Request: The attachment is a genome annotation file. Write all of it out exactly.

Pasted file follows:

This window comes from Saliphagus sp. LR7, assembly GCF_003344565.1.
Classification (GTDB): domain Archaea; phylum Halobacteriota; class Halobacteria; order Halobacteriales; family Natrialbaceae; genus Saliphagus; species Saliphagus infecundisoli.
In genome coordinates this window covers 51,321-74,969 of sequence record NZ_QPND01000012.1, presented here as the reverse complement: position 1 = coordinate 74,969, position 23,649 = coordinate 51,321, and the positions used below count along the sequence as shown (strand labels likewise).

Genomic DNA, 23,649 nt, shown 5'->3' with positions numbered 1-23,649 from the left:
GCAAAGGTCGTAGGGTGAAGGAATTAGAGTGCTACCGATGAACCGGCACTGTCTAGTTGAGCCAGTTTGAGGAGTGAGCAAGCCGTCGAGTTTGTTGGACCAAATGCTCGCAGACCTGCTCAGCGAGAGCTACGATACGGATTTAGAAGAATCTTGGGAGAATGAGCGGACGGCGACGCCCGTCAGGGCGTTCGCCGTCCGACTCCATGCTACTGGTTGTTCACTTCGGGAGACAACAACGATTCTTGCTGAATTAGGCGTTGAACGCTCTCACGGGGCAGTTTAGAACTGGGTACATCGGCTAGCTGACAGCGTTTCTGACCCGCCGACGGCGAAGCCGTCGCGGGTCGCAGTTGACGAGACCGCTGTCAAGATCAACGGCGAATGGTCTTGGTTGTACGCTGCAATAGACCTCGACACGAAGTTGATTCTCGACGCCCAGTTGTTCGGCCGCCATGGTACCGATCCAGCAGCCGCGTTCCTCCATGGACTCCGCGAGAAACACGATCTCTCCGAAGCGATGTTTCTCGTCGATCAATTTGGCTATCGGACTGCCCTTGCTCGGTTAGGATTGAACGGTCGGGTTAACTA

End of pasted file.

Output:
This window comes from Saliphagus sp. LR7, assembly GCF_003344565.1.
Classification (GTDB): domain Archaea; phylum Halobacteriota; class Halobacteria; order Halobacteriales; family Natrialbaceae; genus Saliphagus; species Saliphagus infecundisoli.
In genome coordinates this window covers 51,321-74,969 of sequence record NZ_QPND01000012.1, presented here as the reverse complement: position 1 = coordinate 74,969, position 23,649 = coordinate 51,321, and the positions used below count along the sequence as shown (strand labels likewise).

Genomic DNA, 23,649 nt, shown 5'->3' with positions numbered 1-23,649 from the left:
GCAAAGGTCGTAGGGTGAAGGAATTAGAGTGCTACCGATGAACCGGCACTGTCTAGTTGAGCCAGTTTGAGGAGTGAGCAAGCCGTCGAGTTTGTTGGACCAAATGCTCGCAGACCTGCTCAGCGAGAGCTACGATACGGATTTAGAAGAATCTTGGGAGAATGAGCGGACGGCGACGCCCGTCAGGGCGTTCGCCGTCCGACTCCATGCTACTGGTTGTTCACTTCGGGAGACAACAACGATTCTTGCTGAATTAGGCGTTGAACGCTCTCACGGGGCAGTTTAGAACTGGGTACATCGGCTAGCTGACAGCGTTTCTGACCCGCCGACGGCGAAGCCGTCGCGGGTCGCAGTTGACGAGACCGCTGTCAAGATCAACGGCGAATGGTCTTGGTTGTACGCTGCAATAGACCTCGACACGAAGTTGATTCTCGACGCCCAGTTGTTCGGCCGCCATGGTACCGATCCAGCAGCCGCGTTCCTCCATGGACTCCGCGAGAAACACGATCTCTCCGAAGCGATGTTTCTCGTCGATCAATTTGGCTATCGGACTGCCCTTGCTCGGTTAGGATTGAACGGTCGGGTTAACTA